Chrysler finds a future at the gates of hell

May 18, 2007

Daimler – Benz was finally able to find a good buyer for Chrysler. Cerberus, an investment company named for the mythological multi-headed monster-dog that guards the gates of hell, agreed to take Chrysler off Daimler’s hands for $7.4 billion.

It’s not actually a total “see-ya” for the companies that joined last decade, more a divorce with joint custody of the children. Daimler Benz (aka Mercedes) retains around 19 percent ownership, which ensures shared components and current joint manufacturing of products aren’t jeopardized.

It was sharing that made the original deal look so good to the boys in Deutschland. Everything made so much sense about a DaimlerChrysler marriage – Mercedes would expand its distribution and plant system in America and Chrysler would improve its quality and engineering. Ahh, if only it had worked that way. Sadly, when Mercedes woke up in the morning with the ring on its finger, it found Chrysler to be ugly with inefficiencies, organizational bloating and disorder, and hidden financial problems.

Instead of bringing Chrysler, Dodge and Jeep quality up, Mercedes’ quality went south. By 2002, Mercedes was ranked among the worst-quality vehicles within its home market (second to last, in front of Fiat,) despite being ranked at the top for image and prestige. Much of this had to do with Mercedes integrating new computer technology in its cars (as did BMW with similar results,) but the mess at Chrysler had the company taking its eyes of the ball.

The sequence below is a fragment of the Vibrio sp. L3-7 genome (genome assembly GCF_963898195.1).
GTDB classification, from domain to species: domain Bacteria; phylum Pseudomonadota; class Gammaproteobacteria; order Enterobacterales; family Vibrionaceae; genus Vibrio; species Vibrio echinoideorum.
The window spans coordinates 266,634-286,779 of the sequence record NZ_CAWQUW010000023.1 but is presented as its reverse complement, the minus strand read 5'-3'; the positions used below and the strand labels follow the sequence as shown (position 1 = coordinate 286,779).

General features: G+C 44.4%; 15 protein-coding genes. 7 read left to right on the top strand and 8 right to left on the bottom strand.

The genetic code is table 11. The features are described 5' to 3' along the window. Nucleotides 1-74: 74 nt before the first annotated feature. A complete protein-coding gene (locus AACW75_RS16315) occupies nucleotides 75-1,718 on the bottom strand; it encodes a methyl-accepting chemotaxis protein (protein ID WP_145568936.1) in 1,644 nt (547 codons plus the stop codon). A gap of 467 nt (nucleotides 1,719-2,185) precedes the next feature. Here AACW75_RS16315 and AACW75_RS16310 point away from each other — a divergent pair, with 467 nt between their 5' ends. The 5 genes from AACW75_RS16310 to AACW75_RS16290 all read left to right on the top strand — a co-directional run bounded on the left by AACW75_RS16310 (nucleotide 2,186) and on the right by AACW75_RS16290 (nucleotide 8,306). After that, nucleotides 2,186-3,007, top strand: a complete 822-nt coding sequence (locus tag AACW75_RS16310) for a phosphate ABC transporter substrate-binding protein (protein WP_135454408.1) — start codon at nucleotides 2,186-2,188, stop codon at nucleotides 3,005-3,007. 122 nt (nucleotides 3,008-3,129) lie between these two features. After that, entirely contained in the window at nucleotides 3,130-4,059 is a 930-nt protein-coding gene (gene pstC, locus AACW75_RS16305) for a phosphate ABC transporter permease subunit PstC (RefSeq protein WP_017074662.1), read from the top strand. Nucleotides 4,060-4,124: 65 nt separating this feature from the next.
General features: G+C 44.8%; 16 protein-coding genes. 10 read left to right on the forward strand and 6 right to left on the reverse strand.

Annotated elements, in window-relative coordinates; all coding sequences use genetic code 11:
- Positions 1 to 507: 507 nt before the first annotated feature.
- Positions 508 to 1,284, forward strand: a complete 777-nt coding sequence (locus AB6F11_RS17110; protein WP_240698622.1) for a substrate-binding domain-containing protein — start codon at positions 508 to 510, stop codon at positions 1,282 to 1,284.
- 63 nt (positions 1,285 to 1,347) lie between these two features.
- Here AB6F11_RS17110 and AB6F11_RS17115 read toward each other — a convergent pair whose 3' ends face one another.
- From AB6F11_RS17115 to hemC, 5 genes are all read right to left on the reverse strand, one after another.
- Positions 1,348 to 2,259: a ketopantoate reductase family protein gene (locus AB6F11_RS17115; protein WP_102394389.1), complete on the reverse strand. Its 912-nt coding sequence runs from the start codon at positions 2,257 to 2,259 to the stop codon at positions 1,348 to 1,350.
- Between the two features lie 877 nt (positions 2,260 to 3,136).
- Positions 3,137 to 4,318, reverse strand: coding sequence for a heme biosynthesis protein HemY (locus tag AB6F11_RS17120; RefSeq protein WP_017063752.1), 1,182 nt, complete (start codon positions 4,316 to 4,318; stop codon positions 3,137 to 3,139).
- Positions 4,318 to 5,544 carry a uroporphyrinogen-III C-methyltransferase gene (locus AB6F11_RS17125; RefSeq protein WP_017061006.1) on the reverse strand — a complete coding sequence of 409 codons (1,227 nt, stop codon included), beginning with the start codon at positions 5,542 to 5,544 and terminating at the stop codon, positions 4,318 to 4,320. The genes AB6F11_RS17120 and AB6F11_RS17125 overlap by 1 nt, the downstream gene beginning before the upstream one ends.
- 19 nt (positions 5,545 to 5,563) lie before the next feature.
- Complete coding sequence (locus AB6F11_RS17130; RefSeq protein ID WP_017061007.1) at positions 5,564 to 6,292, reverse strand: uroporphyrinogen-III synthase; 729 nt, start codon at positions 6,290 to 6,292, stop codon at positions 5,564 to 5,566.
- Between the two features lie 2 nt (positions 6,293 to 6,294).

As for all of the promises of great technology sharing, German-made Chryslers like the Crossfire demonstrated all the success of the Hindenburg.

It wasn’t all bad. Sharing switchgear, suspension and other parts didn’t help the Chrysler division’s profits, but it did help make cars better. Chrysler managed to get its once-per-decade accolades for design with the 300C / Charger. (Remember the “cab-forward” LHS/Concorde/Intrepid family of the 1990s and K cars of the 1980s?) Unfortunately, the rebirth of the Hemi-powered Chrysler and Dodge sedans was offset with other underwhelming products at Jeep (Commander, Patriot), Chrysler (Aspen), and Dodge (Caliber, Nitro).

The market is very happy to see the buyout. DCX stock surged once rumors started that Chrysler was on the block. Since the buyout announcement, the price is still up a few bucks.

Cerberus says it plans to run the company with a hands-off approach. They also plan to invest in the company to expand product lines and increase Chrysler/Dodge/Jeep’s presence in Europe.

Hopefully Cerberus’ experience guarding the gates of hell will allow it to face Chrysler’s big financial and executive leadership problems without fear. With some good vision, strong financial decision-making and smart product management, Chrysler could soon be the best positioned domestic auto manufacturer.

And without the Chrysler noose around its neck (although it will maintain some of Chrysler’s debt in the deal,) Mercedes can continue its march to be the world leader in diesel-powered cars…while also giving its investors something to smile about.